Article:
Summer’s Charity

I’ve added Charity Royall from Edith Wharton’s Summer to my list of favorite heroines.

I can’t help but love her.

I love the way she embraces nature like a young female John Muir appreciating every stone and blade of grass.  The way she springs from her library desk to the grassy hills that lie beneath the dark and beckoning mountains make me want to throw my  laptop out the window and take my dogs for a walk.

Not quite as adventurous as Charity, I know. But you get my drift.

There is also a tinge of Doroles Price from She’s Come Undone in Charity.  Another of my favorite heroines.  The tragic sharp-tongued girl who uses sarcasm as her main defense weapon.  (Charity, however, does not turn to Cheez Whiz for comfort as does Dolores, but instead turns to the educated, b-s-ing architect, Harney).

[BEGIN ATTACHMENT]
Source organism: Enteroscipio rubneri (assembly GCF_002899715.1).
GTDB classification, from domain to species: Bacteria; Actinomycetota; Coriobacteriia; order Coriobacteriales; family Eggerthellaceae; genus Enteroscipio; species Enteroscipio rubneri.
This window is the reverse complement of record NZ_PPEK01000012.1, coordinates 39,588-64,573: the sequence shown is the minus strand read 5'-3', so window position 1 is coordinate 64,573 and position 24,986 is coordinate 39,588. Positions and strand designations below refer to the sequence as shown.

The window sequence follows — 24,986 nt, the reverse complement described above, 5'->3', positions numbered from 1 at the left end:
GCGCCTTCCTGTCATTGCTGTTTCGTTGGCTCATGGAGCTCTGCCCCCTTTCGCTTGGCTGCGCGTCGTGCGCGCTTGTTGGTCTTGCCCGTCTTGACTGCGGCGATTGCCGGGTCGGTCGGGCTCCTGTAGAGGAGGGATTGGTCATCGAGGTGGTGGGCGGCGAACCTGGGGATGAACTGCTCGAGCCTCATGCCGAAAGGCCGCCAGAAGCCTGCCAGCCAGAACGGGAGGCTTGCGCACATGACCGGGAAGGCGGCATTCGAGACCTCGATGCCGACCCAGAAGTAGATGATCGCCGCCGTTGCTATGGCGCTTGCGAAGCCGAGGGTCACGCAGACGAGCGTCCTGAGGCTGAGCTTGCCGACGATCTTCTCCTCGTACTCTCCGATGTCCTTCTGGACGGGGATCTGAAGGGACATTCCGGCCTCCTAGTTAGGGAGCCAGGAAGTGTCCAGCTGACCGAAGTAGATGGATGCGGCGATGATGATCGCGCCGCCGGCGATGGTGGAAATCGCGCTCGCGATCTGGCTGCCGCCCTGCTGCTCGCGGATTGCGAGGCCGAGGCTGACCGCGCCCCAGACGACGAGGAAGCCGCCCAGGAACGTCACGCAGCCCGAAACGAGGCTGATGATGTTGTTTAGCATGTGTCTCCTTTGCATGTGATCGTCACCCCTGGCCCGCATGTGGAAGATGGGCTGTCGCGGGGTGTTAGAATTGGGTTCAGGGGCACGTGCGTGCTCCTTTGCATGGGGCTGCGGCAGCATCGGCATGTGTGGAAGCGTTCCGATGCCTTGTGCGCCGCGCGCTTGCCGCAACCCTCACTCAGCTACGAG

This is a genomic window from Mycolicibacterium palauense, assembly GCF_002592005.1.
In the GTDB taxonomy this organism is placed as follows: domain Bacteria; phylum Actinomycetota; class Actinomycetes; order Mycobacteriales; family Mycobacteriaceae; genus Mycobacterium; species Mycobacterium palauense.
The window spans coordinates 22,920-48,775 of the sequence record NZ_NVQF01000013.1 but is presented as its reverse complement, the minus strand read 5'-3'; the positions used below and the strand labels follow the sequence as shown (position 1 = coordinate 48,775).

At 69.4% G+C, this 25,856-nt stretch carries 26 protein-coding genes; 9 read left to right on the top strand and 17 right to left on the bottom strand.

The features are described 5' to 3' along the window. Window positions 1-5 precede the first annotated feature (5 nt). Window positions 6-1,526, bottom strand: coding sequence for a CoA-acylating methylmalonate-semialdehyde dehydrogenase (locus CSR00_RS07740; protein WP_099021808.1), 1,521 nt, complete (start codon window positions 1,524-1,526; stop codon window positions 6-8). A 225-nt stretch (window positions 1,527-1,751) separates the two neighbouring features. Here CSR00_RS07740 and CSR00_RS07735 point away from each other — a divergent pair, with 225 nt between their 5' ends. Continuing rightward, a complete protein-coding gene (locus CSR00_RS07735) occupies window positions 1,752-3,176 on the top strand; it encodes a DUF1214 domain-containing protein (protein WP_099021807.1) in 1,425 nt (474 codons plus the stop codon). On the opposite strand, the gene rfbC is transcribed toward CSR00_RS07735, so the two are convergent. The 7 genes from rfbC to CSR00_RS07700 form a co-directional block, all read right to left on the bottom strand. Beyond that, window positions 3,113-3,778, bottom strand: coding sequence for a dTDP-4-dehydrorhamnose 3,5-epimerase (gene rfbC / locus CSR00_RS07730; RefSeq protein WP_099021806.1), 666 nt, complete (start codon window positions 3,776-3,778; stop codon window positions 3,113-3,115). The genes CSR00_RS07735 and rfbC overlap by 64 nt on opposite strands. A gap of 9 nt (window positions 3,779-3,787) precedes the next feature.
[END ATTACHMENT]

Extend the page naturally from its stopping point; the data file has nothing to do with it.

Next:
Harney, the handsome and oh, so charming “Willougby” of Summer.  I found their relationship to be Austenesque in so many ways that I felt I was reading an Austen (different time, different place, etc.) novella.  And Mr. Royall?  He would be the Colornel Brandon-like character of Summer; loving Charity unconditionally (and fatherly, which makes it a bit yukky for Charity).  Colonel Brandon, by the way, (from Austen’s Sense and Sensibility) is, in my opinion, one of Austen’s most underrated heroes.  Given, he’s no Mr. Darcy, but he’s up there for sure.

Summer, which I read the week my son returned to school — kissing our favorite season goodbye — is a book I’m tempted to re-read before the end of the year. It’s just that good (plus it’s only 100 pages).  Technically, I suppose, it’s a novella and if you’ve read my thoughts on short stories or Kafka, you know I appreciate that fact.

The power of the word!  Less is more.

How a story this powerful can be crammed into 100 pages, I’ll never know, but it takes an awesome amount of talent to do so.

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